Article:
Before my husband Tom and I had kids, having any sort of tradition was not our thing. We craved the new – the latest restaurant or the coolest new place to travel to. Doing the same thing over and over just struck us as boring.

Then, when we had our daughter, I began to feel a little depressed about our freewheeling, tradition-free lifestyle. I thought about when I was little, and how I looked forward to our family’s corny but fun little rituals, like Pizza and Movie Night on Fridays.

I realized that I could just make up traditions. Many of our official-sounding rituals are ones that I hastily crafted on the spot when Sylvie was three or four. All I had to do was state it in an Official Announcement voice, and it became gospel (oh, how I miss those gullible days when she actually believed my declaration that toy stores were closed on weekends, and the iPad stopped working after sundown).

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Once when Sylvie came down with a stomach bug, I tried to make her day home from school special. I rummaged around in my cabinet and found a plate with a bunny on it that I had completely forgotten about – my mother had sent it to me and I had absently stashed it away. I brought out the plate with a flourish, piled crackers on it, and announced that Sylvie could only eat from the special bunny plate when she was sick. After that, every time she was sick, she reminded me to bring out the plate.

Small gestures can take on huge importance in a kid’s mind. One night when I was fried after a grueling day, I asked my husband and daughter if they could pile into bed with me and do a “sardine can.” Being squished close together was goofy and comforting. Now, if one of us has a bad day, he or she can request a “sardine can” and we all race to the bed. (I never need an excuse to crawl into bed at any time of day.)

Another time, when Tom was away one weekend on business, I woke to the sight of my daughter Sylvie standing by my bed at 6 a.m. on a Saturday morning, smiling and ready for the day to begin. I just didn’t feel motivated to leave the house or, to be honest, to put on shoes or pants without an elastic waist. Or to stand upright. Or to eat any food containing fiber or vitamins. So instead I issued the proclamation that it was a “Lazy Saturday,” and we were fully authorized to stay in our pajamas all day, make cookies, and loll around watching “The Sound of Music.” Some on-the-spot rebranding transformed my slothfulness into a hallowed family custom. Now Sylvie and I regularly have Lazy Saturdays.

Being sluggish together builds some downtime into our busy week, which benefits us both. In the first-ever study of what children think of their working parents, child development researcher Ellen Galinsky talked to more than one thousand children ages eight to 18 about their family relationships and their parents’ work lives.

She found that what parents believe their children think and what their children are actually thinking can be markedly different, the most telling example being what she calls the “one wish” question. She asked the child ren, “If you were granted just one wish that could change the way your mother’s or your father’s work affects your life, what would that wish be?”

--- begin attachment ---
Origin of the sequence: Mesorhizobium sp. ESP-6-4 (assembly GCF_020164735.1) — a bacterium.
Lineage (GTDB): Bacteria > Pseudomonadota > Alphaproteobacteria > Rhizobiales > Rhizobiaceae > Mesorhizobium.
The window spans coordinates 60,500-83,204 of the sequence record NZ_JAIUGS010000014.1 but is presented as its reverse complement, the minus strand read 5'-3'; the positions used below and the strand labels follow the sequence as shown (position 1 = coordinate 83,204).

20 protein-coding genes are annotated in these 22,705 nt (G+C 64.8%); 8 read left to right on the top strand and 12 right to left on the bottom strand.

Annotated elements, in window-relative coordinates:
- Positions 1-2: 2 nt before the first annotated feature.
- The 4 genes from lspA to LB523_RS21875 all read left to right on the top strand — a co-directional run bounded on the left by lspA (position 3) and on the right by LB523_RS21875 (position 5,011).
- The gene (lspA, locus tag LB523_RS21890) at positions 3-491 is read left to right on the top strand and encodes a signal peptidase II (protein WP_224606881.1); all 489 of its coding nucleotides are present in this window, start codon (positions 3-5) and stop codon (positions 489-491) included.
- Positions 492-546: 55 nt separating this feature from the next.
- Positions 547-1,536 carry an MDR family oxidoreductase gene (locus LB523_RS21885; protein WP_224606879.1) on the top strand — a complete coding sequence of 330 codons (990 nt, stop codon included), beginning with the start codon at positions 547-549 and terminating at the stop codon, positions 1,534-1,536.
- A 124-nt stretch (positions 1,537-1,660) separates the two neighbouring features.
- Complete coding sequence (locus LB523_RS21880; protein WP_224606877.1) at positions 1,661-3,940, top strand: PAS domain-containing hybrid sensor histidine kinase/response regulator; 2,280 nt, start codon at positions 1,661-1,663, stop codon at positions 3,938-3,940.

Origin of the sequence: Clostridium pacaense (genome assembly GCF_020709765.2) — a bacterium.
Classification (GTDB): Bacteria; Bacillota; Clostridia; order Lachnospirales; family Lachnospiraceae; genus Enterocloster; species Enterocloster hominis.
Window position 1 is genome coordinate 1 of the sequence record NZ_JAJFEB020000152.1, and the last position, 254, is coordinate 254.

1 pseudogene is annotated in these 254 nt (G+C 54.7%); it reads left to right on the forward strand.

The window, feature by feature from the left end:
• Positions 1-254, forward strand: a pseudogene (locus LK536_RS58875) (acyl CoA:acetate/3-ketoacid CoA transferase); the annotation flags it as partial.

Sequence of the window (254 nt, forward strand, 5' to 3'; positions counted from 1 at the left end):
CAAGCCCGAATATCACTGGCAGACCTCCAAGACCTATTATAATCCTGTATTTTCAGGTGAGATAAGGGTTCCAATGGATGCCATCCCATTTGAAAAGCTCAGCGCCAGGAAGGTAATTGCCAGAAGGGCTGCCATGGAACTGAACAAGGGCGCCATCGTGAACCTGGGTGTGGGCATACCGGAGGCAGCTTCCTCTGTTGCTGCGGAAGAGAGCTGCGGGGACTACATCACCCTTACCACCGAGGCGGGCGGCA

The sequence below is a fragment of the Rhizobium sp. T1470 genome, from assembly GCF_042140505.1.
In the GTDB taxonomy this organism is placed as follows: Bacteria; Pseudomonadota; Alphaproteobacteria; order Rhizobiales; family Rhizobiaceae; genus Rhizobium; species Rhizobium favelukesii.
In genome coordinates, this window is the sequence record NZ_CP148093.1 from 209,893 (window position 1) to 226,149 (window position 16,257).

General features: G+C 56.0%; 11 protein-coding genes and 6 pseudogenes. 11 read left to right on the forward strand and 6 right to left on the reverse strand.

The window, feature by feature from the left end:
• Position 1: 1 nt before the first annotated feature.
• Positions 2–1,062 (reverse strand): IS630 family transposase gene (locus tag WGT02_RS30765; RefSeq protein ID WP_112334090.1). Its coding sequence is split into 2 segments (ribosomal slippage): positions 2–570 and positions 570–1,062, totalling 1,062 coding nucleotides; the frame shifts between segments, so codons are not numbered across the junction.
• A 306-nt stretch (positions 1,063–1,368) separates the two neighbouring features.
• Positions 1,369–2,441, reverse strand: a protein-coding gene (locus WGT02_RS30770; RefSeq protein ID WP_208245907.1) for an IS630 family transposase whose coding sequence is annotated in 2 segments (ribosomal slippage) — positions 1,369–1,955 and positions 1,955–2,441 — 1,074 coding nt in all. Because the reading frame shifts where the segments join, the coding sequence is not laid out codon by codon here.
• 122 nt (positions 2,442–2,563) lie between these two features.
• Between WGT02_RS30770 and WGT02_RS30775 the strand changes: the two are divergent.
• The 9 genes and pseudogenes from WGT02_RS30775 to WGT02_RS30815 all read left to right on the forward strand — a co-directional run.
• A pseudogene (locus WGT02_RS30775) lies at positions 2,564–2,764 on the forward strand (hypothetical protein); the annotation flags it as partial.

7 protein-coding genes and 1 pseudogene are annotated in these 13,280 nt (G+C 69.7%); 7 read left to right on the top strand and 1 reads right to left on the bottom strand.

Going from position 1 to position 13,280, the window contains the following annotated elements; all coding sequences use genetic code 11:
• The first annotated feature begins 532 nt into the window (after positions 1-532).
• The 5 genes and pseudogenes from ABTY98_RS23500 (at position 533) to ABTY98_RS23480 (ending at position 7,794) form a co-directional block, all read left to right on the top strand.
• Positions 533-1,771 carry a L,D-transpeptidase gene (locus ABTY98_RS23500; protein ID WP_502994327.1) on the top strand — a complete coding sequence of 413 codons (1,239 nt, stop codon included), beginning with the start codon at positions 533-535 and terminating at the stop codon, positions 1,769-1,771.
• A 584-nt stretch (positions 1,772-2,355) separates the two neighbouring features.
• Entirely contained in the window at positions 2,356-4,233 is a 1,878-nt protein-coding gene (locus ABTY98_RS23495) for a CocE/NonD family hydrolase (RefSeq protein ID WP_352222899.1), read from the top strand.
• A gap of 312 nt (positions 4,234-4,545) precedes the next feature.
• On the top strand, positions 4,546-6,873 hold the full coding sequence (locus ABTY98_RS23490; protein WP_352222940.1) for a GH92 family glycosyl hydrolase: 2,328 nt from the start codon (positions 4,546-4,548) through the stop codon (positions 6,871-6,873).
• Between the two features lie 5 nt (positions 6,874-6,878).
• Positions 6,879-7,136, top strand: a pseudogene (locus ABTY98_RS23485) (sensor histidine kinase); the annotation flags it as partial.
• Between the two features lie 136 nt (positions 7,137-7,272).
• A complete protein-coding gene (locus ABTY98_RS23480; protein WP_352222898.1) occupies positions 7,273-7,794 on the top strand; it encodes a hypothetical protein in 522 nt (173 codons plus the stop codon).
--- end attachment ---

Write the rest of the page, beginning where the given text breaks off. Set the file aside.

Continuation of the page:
She then asked adults to guess how their child would respond. Most parents guessed that their kids would wish for more time together. Not so. Their most ardent wish was that their parents would be less stressed and less tired. Only two percent of parents got that one right. When we are frazzled and racing from one thing to the next – when even weekends have become a strain – our kids notice and become distressed.

What often compounds working parents’ tension is the pressure they put on themselves to create Memorable Moments on their few days off. But research tells us you do not need to jet to Disney World for the weekend to wow the kids. As Galinsky found, you don’t even need to go to Uncle Stinky’s Unlicensed Fun-Plex off the highway.

She also asked the children what they would remember the most from their childhoods and had their folks predict what the kids would say. Parents almost always guessed the five-star big event or vacation that took meticulous planning and buckets of cash. But Galinsky says that instead, kids specified the small, everyday rituals and traditions that said, “We’re a family.”

One girl mentioned that every morning when she left for school, her father would say, “You go, tiger, you go get them.” This seemingly insignificant, throwaway ritual, which brings a lump to my throat every time I think about it, was singled out as the experience this child would remember most vividly from childhood. As Galinsky discovered, those little things matter so much more than we think they do.

This essay is adapted from Dunn’s book “How Not to Hate Your Husband After Kids,” published by Little, Brown.